As a kid, I thought that meant I couldn’t get mad. As an adult, I think it’s a little more than that. Because this verse is embedded in a much bigger picture that Paul is painting. He’s not saying, “Don’t have convictions. Don’t get upset. Don’t disagree with anyone.”  He’s saying that in every situation, there’s a bigger picture.

Love Above All

“Love must be sincere. Hate what is evil; cling to what is good. Be devoted to one another in love. heart-791047_1920Honor one another above yourselves. Never be lacking in zeal, but keep your spiritual fervor, serving the Lord.” 

We may define what is “good” differently (especially politically), but we must love sincerely. We may not always agree with others but we always honor them and remain devoted to love.  Our zeal should primarily be for serving the Lord, even if other things stir our spirits.

Walk Before Talk

Be joyful in hope, patient in affliction, faithful in prayer. Share with the Lord’s people who are in need. Practice hospitality. Bless those who persecute you; bless and do not curse.

Opinions are one thing, but we are called to actions of grace and love. We are to be about the work of the kingdom, always, regardless of political climates.  Regardless of what others say or do to us, names that are called, attitudes that are exhibited, we are challenged to not respond in like tone; we are called to respond with grace and love.  That is seeking peace.

Others  Before Self

Rejoice with those who rejoice; mourn with those who mourn. Live in harmony with one another. Do not be proud, but be willing to associate with people of low position. Do not be conceited.

See others, truly see them. Try to understand how and what they are feeling. Don’t think that any of us has the corner on “reality”, rather, seek to understand WHY someone feels the way that they do.

Grace Before Grievance

Do not repay anyone evil for evil. Be careful to do what is right in the eyes of everyone. If it is possible, as far as it depends on you, live at peace with everyone.

If someone uses language that is filled with vitriol, respond with words seasoned with grace. As far as it depends on us, be kind to other people, even in disagreement.

This passage of Scripture ends by saying, “Don’t be overcome by evil, but overcome evil with good.”  There is only one true good. Jesus tells us that “No one is good except God alone.” (Luke 18:19). And we know that God is LOVE.

It is our hope as parents that we are teaching our children that they don’t always have to agree with each other, but they do have to honor each other and love each other. It is also our hope that we are modeling this for them in our interactions with the world around us and with each other. We don’t always succeed at that. We sometimes fail. We sometimes say things that days, months or years later we think, “I wish I’d said that differently.”  But it is our hope and our heart to help our children live in the tension well. To end each conversation on our part with “They disagree. But they still love each other.”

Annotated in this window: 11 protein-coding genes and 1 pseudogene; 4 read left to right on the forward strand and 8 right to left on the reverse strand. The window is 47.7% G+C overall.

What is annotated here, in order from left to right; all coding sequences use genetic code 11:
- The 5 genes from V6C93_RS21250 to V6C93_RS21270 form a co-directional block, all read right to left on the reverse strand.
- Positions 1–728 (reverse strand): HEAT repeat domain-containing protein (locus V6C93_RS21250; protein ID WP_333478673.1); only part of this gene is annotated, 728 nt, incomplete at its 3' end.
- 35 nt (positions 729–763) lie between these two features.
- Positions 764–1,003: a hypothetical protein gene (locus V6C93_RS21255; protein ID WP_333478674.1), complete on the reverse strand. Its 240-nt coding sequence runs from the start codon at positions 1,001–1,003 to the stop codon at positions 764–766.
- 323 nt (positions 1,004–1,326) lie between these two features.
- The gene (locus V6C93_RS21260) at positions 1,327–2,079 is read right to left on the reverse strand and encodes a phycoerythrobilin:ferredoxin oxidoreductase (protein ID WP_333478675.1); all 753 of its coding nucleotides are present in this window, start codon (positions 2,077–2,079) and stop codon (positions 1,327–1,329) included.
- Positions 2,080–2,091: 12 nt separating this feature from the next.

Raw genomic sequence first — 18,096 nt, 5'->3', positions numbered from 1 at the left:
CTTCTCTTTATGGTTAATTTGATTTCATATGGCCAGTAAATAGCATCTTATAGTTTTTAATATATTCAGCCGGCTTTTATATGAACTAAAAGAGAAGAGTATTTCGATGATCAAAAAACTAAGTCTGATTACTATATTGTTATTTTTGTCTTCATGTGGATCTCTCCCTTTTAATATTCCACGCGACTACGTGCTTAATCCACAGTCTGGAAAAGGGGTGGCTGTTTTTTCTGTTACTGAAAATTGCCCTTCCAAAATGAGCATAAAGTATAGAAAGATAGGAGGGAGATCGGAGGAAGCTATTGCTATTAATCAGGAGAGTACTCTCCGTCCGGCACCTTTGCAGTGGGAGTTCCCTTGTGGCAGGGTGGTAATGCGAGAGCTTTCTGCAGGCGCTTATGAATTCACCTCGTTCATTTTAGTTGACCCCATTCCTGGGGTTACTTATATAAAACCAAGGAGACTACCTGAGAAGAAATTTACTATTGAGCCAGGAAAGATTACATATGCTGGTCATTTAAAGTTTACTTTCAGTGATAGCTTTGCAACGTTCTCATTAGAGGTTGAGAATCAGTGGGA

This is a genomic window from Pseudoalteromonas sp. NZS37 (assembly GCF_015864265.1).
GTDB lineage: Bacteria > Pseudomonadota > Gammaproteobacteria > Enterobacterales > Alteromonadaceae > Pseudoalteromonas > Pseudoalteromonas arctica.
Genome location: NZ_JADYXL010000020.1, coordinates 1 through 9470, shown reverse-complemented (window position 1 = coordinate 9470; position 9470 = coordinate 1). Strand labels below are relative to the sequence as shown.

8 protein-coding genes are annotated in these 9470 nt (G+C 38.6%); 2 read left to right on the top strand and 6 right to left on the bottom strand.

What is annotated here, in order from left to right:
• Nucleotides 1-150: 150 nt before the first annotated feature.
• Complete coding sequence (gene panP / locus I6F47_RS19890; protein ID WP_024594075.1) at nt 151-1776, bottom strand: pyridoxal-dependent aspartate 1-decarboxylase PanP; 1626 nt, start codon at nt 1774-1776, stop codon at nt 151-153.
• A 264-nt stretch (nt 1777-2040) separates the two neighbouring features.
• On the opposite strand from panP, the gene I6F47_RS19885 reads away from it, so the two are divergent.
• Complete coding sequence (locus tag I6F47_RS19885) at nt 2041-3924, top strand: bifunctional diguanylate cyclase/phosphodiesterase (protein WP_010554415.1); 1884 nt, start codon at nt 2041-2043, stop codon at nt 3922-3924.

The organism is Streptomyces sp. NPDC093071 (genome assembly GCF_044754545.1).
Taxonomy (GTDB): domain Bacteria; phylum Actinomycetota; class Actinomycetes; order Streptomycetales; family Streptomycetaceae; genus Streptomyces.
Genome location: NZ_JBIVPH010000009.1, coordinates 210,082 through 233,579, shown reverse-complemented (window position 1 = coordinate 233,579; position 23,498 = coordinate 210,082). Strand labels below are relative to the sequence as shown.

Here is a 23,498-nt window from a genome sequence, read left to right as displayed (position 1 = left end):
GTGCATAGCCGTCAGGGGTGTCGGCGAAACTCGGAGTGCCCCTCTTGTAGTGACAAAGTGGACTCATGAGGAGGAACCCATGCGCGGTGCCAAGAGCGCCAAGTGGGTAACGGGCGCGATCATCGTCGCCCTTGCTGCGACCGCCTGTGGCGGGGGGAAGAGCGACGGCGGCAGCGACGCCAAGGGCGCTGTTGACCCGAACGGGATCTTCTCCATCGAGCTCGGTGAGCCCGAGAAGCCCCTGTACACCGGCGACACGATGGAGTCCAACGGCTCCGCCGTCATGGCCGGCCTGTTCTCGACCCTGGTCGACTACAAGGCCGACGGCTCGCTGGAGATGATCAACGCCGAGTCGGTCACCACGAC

For more information about

Check out to ReFocus Ministry or “like” our Facebook page. Join our conversation at theReFocus Family and Intergen Ministry group on Facebook.

About this Blog

family

Refocus Ministry was started by Christina Embree, wife to Pastor Luke, mom to three wonderful kids, and family minister at Nicholasville UMC. She is passionate about seeing churches partnering with families to encourage faith formation at home and equipping parents to disciple their kids in the faith. She recently graduated with a Masters of Arts in Ministry focusing on Family, Youth and Children’s Ministry at Wesley Seminary, she also blogs at www.refocusministry.org and is a contributing blogger at D6 Family and  Seedbed

I wasn’t going to say anything. Shame on me.

I wasn’t going to say anything.  I wasn’t going to use this space to make a statement. I told myself it was the right call. I gave myself a million reasons why I couldn’t write about these things here, in this space, dedicated to the home and to the church, to generational discipleship and faith formation. I told myself to let it go, to move on, just like so many others on social media have told me they are doing and I should do. Post pictures of dogs and dinner. Write blogs on Sunday School and Kids Church.

But this morning, the battle playing out all over social media, all over the news, all over our country made its way into the church, into the home.  This morning I read this:

A group of Hispanic/Latino young people attending the annual Pilgrimage youth event in the North Carolina Annual Conference were victims of repudiation and intimidation upon their arrival on Friday November 11…

“Since we arrived at the event last Friday, young people wearing hats with the ‘Make America Great Again’ slogan have carried out hostile actions on our young people. Actions continued on the second day and we are worried and disappointed by this situation…Upon their arrival on Friday November 11…the clothes pins we traditionally used at this event to share positive messages of Christian love and fellowship were used to convey messages like, ‘I Love Trump’ and ‘Build the Wall’. The pins were put on the clothes of some of our young people.”

So why is this different than all the other reports on social media and in the news?  Why was this the one that moved me to find my voice and speak out in this space at this time?

Because the headline for these atrocious acts read, “YOUNG LATINOS INTIMIDATED AT METHODIST EVENT” and I currently work at a Methodist church and that, my dear friends, hits a little too close to home. 

Samerican-flag-795307_1920ince the campaigns began, I have been pleading with adults to please, please, consider the words they are using and the actions they are choosing because the younger generation is watching them and learning from them and emulating them.

Throughout the campaigns, I was told repeatedly by supporters of Mr. Trump that I should “vote for the policy, not for the person.”